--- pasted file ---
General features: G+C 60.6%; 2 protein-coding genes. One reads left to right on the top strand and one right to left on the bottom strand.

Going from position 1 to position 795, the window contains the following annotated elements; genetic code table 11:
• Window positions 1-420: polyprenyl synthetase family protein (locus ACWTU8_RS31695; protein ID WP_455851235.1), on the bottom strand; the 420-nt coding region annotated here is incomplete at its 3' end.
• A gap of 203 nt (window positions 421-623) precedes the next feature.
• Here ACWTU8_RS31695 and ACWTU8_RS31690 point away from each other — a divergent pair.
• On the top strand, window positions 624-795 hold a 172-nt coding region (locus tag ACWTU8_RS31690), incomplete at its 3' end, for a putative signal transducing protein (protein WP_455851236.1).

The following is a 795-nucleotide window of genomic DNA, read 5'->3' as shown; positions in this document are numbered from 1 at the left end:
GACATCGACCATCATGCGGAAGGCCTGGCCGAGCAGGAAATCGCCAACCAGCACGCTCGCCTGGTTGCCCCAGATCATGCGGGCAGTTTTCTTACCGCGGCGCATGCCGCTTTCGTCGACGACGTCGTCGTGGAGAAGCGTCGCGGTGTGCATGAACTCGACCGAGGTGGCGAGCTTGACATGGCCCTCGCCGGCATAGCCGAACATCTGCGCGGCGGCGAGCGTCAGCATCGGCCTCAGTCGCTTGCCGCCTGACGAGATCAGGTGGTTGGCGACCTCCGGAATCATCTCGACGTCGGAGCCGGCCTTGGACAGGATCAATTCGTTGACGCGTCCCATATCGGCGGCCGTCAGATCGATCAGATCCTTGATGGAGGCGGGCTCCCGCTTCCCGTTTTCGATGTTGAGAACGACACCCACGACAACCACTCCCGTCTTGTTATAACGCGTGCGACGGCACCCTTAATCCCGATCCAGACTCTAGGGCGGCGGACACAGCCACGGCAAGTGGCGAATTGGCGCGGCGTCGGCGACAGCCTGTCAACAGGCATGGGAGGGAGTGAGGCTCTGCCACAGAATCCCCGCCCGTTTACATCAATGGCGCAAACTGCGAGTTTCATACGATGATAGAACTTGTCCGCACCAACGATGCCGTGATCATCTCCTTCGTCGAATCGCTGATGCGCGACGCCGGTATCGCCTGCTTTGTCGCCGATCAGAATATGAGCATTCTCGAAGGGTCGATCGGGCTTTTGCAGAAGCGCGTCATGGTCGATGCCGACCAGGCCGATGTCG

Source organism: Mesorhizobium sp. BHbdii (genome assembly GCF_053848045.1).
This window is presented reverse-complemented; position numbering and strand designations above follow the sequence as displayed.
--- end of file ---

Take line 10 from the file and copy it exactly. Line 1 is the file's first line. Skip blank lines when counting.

This window is presented reverse-complemented; position numbering and strand designations above follow the sequence as displayed.